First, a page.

ISRO tests ‘Vikas Engine’ again ahead of India’s first manned space mission ‘Gaganyaan’

The Indian Space Research Organization (ISRO) on July 14, has successfully conducted the third long duration hot test of the liquid propellant Vikas Engine for the core L110 liquid stage of the human-rated Geosynchronous Satellite Launch Vehicle (GSLV MkIII) vehicle. India’s space agency successfully conducted the test for duration of 240 seconds from its engine test facility ISRO Propulsion Complex (IPRC), Mahendragiri in Tamil Nadu.

“In a press release on July 14, ISRO stated that the objectives and the engine parameters matching with the predictions, hence the performance met the expectations for the entire duration of the test.”

GSLV MkIII-M1 had successfully launched the 3840 kg Chandrayaan-2 spacecraft into an earth orbit on July 22, 2019. It was ISRO’s first operational flight of the GSLV MkIII.  The recent test was a part of the engine qualification requirements for India’s first-ever crewed space mission ‘Gaganyaan Programme’  which will be the first human spaceflight to Low Earth Orbit (LEO), marking the beginning of an era of sustained Indian human space exploration. Two unmanned missions and one manned mission for the programme have already been approved by the Governement of India (GoI). The Gaganyaan Space programme will cost an estimated Rs 9023.00 crores.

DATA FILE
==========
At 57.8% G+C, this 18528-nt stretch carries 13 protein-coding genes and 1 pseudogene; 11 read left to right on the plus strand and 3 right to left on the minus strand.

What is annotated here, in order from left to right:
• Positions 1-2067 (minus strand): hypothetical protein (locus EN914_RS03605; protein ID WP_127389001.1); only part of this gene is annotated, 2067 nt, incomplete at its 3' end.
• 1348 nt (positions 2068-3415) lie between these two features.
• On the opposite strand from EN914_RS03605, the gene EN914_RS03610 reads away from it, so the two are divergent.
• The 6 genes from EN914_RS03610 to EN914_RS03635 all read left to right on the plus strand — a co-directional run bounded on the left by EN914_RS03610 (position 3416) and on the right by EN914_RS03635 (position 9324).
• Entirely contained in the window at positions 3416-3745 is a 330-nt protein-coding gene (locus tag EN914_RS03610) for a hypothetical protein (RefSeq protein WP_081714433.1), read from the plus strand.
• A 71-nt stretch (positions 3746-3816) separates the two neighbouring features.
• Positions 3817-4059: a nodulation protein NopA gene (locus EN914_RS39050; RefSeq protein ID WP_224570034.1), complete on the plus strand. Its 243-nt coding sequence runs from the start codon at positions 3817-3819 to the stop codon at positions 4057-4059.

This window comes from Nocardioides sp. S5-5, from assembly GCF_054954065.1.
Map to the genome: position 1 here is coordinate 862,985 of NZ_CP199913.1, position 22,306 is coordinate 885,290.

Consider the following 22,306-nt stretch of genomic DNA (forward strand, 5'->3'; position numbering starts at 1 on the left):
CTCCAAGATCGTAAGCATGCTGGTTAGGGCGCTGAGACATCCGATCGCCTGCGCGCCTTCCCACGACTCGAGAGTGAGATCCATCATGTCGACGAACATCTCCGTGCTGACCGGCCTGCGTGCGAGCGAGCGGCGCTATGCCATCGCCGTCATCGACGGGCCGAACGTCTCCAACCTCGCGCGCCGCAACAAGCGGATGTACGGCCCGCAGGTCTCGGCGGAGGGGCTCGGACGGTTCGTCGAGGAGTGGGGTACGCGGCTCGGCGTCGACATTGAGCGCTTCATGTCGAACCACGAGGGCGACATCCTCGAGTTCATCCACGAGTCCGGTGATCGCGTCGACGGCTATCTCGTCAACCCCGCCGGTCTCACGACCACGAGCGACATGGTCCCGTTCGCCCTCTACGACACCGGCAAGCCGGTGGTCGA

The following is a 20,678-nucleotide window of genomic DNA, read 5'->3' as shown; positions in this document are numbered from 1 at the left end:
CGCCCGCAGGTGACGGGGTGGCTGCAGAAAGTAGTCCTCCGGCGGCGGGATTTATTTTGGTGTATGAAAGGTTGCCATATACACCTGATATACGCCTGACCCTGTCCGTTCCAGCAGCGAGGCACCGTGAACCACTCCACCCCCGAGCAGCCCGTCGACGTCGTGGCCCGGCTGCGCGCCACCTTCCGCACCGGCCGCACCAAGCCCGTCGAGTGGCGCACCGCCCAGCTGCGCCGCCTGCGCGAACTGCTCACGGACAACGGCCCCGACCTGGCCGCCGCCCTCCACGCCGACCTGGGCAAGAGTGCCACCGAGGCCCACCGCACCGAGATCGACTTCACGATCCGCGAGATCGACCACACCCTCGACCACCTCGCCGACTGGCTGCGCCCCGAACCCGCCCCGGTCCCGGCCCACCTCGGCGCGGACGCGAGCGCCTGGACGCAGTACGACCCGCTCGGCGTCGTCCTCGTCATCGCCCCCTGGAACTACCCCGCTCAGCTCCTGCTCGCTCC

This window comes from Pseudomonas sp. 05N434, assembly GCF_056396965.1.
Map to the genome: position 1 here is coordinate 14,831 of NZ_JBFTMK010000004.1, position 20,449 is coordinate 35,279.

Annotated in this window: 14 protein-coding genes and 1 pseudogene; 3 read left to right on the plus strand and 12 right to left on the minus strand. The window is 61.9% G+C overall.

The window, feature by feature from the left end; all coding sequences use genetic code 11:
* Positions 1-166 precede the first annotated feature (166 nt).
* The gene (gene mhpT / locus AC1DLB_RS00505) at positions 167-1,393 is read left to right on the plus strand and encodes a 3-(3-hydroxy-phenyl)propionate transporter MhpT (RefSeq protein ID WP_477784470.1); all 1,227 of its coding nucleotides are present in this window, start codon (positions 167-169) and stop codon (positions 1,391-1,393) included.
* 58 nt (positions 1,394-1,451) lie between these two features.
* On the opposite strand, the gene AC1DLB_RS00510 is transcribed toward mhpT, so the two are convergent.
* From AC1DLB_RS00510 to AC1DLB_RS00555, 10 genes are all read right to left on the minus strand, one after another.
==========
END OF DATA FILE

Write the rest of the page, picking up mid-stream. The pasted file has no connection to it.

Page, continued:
“The Gaganyaan Programme is going tobe a major National effort. The overall programme coordination systems engineering and implementation will be carried out by India’s ISRO,” the agency explained.

According to ISRO, the VIKAS Engines (an acronym for Vikram Ambalal Sarabhai) is a family of liquid-fuelled rocket engines which are conceptualized and designed by the Liquid Propulsion Systems Centre beginning in the 1970s.